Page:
JJ Grey writes and records all of his music — often described as "swamp rock" — in the backwoods outside Jacksonville, Fla.
"I write and arrange at home, which is in a big pecan grove that was planted many years ago," Grey tells NPR's Guy Raz. "It's my grandparents' old place. My grandmother still lives there — 93 years old."
Grey's latest album, recorded with his band Mofro, is titled Georgia Warhorse, and it unofficially pays tribute to his grandmother. He says she might not be too pleased about the comparison, though, because the Georgia Warhorse is a grasshopper — albeit a tough and resilient one.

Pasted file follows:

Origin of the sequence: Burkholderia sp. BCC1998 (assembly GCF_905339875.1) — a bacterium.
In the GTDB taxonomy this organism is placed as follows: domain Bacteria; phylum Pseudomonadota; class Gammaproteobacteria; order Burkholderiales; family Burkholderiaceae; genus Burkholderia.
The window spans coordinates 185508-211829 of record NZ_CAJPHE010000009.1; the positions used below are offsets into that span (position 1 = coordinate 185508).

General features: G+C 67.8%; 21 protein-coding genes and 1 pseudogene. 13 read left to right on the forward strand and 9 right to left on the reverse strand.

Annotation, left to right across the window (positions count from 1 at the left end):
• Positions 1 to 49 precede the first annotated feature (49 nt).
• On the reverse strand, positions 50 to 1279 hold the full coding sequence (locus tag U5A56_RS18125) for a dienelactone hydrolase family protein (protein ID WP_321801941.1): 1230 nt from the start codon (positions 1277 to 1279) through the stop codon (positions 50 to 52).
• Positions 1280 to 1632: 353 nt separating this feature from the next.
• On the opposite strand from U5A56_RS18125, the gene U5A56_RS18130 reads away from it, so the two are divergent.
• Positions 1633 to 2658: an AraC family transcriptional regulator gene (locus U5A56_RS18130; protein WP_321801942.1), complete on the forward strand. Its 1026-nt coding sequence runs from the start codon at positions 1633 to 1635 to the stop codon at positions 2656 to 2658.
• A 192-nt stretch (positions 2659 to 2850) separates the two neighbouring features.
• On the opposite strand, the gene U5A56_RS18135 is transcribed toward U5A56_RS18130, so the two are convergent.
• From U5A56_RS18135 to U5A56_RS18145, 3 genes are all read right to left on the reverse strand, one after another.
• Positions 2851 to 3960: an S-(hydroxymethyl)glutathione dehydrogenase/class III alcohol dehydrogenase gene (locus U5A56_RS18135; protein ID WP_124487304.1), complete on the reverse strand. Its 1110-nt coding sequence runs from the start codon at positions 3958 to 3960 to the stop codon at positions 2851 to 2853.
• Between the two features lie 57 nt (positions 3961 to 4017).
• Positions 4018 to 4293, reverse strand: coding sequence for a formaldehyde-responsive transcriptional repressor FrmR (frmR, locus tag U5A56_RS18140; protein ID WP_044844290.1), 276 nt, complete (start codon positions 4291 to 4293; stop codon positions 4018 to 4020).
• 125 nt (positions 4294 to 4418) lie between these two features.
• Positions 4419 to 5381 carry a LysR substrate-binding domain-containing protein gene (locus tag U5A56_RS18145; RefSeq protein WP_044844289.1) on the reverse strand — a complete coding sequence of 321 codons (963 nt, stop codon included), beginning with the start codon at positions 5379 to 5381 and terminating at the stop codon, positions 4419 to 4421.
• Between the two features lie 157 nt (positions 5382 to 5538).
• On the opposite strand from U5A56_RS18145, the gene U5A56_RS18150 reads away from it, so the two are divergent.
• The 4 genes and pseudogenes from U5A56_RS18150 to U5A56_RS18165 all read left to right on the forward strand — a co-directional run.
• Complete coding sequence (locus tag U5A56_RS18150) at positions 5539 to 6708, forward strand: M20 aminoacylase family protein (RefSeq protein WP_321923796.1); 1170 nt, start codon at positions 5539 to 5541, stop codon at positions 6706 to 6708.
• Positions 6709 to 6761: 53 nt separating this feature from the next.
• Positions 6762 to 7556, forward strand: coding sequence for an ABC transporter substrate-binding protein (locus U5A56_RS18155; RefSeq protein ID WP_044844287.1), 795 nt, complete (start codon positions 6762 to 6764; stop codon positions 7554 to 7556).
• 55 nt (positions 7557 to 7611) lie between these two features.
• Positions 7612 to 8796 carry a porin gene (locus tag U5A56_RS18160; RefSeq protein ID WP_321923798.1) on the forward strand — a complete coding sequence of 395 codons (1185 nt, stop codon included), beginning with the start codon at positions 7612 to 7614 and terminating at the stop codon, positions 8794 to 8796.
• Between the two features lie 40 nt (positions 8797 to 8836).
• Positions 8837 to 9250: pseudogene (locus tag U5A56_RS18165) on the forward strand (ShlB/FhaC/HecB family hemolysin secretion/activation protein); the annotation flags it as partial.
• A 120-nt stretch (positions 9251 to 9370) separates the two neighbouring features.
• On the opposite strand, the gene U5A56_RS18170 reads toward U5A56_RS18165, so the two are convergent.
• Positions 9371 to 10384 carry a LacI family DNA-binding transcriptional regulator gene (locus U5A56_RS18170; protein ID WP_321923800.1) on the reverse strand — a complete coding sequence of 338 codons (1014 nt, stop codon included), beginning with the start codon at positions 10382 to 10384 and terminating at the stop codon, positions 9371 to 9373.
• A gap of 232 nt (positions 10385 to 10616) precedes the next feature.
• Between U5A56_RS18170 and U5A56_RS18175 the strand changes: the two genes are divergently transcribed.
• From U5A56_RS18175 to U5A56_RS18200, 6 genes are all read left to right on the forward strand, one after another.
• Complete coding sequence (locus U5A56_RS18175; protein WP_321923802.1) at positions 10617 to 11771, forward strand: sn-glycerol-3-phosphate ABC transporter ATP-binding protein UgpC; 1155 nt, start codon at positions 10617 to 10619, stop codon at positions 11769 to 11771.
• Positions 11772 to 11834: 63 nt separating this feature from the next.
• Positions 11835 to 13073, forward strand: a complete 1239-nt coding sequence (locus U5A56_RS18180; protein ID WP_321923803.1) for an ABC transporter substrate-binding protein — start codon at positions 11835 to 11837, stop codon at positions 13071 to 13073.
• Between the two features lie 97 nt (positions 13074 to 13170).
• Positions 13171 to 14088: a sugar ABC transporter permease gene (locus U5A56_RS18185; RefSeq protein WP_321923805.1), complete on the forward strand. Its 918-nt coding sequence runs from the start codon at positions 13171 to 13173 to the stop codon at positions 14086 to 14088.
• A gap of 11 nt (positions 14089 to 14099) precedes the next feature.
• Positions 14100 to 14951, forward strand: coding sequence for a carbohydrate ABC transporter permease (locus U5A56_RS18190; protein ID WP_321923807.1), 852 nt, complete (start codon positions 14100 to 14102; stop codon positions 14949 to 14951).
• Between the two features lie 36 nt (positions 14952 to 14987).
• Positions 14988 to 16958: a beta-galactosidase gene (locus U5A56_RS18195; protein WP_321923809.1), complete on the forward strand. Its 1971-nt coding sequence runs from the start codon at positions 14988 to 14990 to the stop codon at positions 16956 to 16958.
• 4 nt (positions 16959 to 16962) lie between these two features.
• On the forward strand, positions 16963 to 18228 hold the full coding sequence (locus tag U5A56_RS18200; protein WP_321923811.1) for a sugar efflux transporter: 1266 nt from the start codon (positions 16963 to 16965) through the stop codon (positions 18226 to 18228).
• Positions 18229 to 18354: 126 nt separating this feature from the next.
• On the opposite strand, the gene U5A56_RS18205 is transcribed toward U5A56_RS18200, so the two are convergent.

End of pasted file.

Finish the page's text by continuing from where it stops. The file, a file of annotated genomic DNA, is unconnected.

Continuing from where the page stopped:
"At home, I've noticed my whole life that [the Georgia Warhorse] doesn't get riled for any reason," he says. "It's not too worried about what's going to happen next. At the same time, they're really tough. And my grandmother and my grandfather sort of epitomize that way of viewing the world."
Grey grew up in what he calls the "Redneck Triangle," traveling between his hometown and his grandparents' small towns in Florida, near the Georgia border. He says he had a multitude of musical influences, from the bands he heard at juke joints to the church preacher.
"He was an entertainer in his own right and a very strong personality," Grey says. "After church, Daddy would let us listen to... Top 40 on the way home from church, so we'd listened to all kinds of music."